Grade Levels: 6 - 8
For this project, students pretend to be archaeologists in the year 3000 A.D.
They identify artifacts from the late twentieth century and build a museum with
various theme rooms to display their findings. Findings come primarily from
catalogs and newspapers.
Length of Project: 10 hours
Level of Independence: Basic
- To introduce students to the study of archaeology.
- To encourage students to think about the importance of "ordinary" things in their lives.
- To place emphasis upon imagination and creativity.
During This Project Students Will:
- Discuss archaeology, artifacts, and how "ordinary" things tell us a lot about how people live.
- Follow an outline to produce poster displays about artifacts from the late twentieth century.
- Search through catalogs and newspapers to identify and collect modern "artifacts."
- Produce signs to go with their artifact displays.
|Listening||Individualized study habits|
|Observing||Taking care of materials|
|Sharing space||Time management|
|Working with others||Sense of quality|
|Selecting topics||Meeting deadlines|
|Controlling behavior||Following project outlines|
|Group planning||Drawing and sketching|
HOUR 1: Introduce students to the study
of archaeology; include a presentation and discussion of a number of artifacts
(or pictures of artifacts). Center the discussion on what we can learn from
things used by people long ago. Ask the question: "What will people 1,000 years
from now be able to tell about us from the things we use every day?" Display, for
discussion, such common items as a record album, a basketball, a piece of
clothing, a tape recorder, an electronic toy, a "slinky," and so
- Bring in three or four actual artifacts (you can get them on loan from a museum) or pictures of artifacts or antiques to help with your discussion. Discuss what these things tell us about the people who used them, or see if students can guess what they were used for.
HOUR 2: Give students the Student Assignment Sheet and explain the
project point-by-point. Conduct a drawing to determine which museum "room" each
student will make a display for. Spend the rest of the hour in small groups
(each group represents a "room" in the museum) discussing exhibits and looking
- Decide upon a way to get a number of catalogs for this project: department store catalogs work well. Ask students to bring them in and ask store managers about getting outdated catalogs. The more you have on hand the better. Ideally, you should have one for each student.
- The easiest way to conduct the drawing for museum rooms is to write areas of emphasis on slips of paper so that there is one slip for each student in your class. Put the slips in a hat and let each student draw one.
- There is a natural overlap in what might be included in each area of emphasis. One museum room may end up containing something that another room also contains. If this occurs it should not be viewed as a problem, but rather as an opportunity to discuss the interrelatedness of things.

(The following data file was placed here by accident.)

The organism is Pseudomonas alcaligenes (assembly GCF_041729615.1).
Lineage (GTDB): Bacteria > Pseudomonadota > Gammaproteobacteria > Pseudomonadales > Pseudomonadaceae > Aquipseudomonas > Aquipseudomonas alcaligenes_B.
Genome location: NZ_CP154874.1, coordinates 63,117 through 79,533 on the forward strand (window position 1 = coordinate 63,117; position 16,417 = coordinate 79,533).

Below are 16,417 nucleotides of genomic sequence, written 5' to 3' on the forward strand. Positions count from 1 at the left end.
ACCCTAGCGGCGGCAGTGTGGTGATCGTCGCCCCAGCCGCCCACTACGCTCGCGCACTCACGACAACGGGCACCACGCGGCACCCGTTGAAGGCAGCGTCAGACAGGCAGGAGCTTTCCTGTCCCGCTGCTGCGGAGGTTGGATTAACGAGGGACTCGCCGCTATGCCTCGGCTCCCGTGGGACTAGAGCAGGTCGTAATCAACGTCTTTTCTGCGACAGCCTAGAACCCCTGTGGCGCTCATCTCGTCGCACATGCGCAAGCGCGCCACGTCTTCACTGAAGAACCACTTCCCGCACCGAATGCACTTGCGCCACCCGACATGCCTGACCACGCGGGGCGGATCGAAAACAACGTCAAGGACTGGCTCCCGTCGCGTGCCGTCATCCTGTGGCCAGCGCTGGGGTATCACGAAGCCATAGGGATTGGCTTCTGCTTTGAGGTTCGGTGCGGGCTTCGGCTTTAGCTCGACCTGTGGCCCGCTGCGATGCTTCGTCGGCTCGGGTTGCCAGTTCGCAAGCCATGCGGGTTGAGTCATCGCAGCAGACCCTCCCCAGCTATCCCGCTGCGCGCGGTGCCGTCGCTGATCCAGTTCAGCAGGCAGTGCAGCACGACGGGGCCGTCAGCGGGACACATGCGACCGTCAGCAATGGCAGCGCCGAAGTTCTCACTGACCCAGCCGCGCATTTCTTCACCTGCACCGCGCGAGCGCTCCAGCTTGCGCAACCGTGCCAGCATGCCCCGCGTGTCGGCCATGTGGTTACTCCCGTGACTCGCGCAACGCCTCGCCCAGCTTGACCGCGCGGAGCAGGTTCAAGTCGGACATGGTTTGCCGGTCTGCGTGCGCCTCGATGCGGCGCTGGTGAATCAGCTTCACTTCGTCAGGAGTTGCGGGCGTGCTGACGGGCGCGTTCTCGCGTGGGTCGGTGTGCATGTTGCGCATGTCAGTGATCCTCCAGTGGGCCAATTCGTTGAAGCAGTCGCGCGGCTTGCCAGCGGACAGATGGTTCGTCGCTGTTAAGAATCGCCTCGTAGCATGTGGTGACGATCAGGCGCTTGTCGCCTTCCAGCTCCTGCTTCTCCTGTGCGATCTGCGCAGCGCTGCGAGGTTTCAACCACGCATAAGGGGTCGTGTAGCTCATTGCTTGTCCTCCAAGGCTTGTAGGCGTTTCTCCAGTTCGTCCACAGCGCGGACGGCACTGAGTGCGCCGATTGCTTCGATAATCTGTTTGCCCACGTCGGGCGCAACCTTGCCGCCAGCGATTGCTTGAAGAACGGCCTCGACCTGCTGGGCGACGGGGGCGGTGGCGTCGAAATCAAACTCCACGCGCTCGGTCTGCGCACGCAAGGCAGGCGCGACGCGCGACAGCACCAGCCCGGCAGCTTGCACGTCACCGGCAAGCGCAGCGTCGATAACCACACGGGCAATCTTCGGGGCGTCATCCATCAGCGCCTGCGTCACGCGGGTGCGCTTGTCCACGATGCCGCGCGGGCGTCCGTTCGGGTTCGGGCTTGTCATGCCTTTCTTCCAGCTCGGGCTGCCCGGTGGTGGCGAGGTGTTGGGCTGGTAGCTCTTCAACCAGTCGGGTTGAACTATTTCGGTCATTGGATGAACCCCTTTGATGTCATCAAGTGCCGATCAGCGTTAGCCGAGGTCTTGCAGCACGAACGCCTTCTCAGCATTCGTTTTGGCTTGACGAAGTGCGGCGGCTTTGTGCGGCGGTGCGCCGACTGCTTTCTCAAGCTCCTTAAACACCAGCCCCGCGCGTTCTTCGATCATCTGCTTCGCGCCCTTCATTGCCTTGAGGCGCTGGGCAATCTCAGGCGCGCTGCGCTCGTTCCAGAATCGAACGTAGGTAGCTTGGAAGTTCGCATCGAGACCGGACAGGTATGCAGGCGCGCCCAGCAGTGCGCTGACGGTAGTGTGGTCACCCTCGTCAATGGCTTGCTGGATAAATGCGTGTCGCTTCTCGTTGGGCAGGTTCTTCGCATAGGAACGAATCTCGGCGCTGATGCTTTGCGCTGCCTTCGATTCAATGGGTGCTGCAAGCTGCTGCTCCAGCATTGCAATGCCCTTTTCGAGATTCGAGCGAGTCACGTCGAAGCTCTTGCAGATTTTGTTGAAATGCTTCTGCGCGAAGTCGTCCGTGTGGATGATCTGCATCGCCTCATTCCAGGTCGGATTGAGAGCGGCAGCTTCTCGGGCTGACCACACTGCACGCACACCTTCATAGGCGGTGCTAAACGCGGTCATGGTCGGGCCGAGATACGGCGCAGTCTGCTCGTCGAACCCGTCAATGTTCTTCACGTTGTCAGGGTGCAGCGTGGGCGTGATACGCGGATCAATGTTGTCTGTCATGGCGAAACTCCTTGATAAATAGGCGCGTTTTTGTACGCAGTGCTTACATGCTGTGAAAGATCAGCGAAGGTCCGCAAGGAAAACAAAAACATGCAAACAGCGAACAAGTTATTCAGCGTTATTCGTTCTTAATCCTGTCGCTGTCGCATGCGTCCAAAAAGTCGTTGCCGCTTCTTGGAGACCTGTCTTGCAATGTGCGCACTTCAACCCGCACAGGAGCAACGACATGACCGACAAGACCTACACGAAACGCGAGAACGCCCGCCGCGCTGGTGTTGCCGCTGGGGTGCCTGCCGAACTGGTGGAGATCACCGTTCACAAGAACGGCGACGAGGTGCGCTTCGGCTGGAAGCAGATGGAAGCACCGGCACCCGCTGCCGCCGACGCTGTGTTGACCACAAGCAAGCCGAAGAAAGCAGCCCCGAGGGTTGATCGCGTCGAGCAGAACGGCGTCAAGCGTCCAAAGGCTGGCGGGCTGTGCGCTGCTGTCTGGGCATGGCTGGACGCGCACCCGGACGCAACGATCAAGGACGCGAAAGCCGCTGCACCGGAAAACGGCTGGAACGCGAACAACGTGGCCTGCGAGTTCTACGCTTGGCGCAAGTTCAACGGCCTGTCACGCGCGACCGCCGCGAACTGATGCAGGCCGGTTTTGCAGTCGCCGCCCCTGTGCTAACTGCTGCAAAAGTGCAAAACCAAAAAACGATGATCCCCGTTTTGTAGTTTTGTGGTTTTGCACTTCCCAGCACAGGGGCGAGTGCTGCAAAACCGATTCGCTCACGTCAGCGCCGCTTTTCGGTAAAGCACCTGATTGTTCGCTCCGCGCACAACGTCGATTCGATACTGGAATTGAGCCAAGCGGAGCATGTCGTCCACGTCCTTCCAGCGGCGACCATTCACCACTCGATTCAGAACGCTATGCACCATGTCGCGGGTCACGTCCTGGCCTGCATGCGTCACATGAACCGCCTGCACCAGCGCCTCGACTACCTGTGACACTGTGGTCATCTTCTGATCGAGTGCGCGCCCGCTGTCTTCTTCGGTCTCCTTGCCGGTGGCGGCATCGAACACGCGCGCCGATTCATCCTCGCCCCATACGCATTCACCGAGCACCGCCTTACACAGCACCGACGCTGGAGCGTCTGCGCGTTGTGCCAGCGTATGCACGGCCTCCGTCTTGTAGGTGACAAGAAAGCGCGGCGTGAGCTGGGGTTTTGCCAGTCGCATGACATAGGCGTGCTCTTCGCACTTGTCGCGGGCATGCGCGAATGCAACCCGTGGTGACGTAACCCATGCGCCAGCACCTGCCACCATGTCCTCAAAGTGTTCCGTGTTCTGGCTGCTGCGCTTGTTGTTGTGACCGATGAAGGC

HOUR 3: Students cut items from catalogs to use on their posters.
HOUR 4: Each group member chooses at least three artifacts from his or her group's collection. Students then work at their desks writing out the requirements for each artifact, as outlined in the handout.
HOUR 5: Students complete their written material for at
least three artifacts by the end of the hour. This material must be handed in.
Students who complete their written material before the end of the hour begin
work on rough drafts of their three drawings.
- At the end of this hour students hand in rough drafts of written material. At the end of Hour 6 students hand in rough drafts of drawings. These things must be checked and handed back to students at the beginning of Hour 7.
HOUR 6: Students work on rough drafts of their drawings (although these are "rough" drafts, they should still be the students' best work). The drawings are handed in at the end of the hour.
HOUR 7: Written material and preliminary drawings are returned to students. Those who have adequately fulfilled the project requirements are given poster-boards and begin laying out their displays. Those who have not done adequate work are required to spend the hour rewriting or redrawing.
HOUR 8: All students work on their posters.
HOUR 9: Students continue to work on their posters, which must be completed by the end of the hour.
HOUR 10: Students meet in their "museum room" groups to plan and make a sign for their exhibit before posters are put up for display. All posters and signs must be completed and on display by the end of this hour.
Excerpted from Social Studies Projects.
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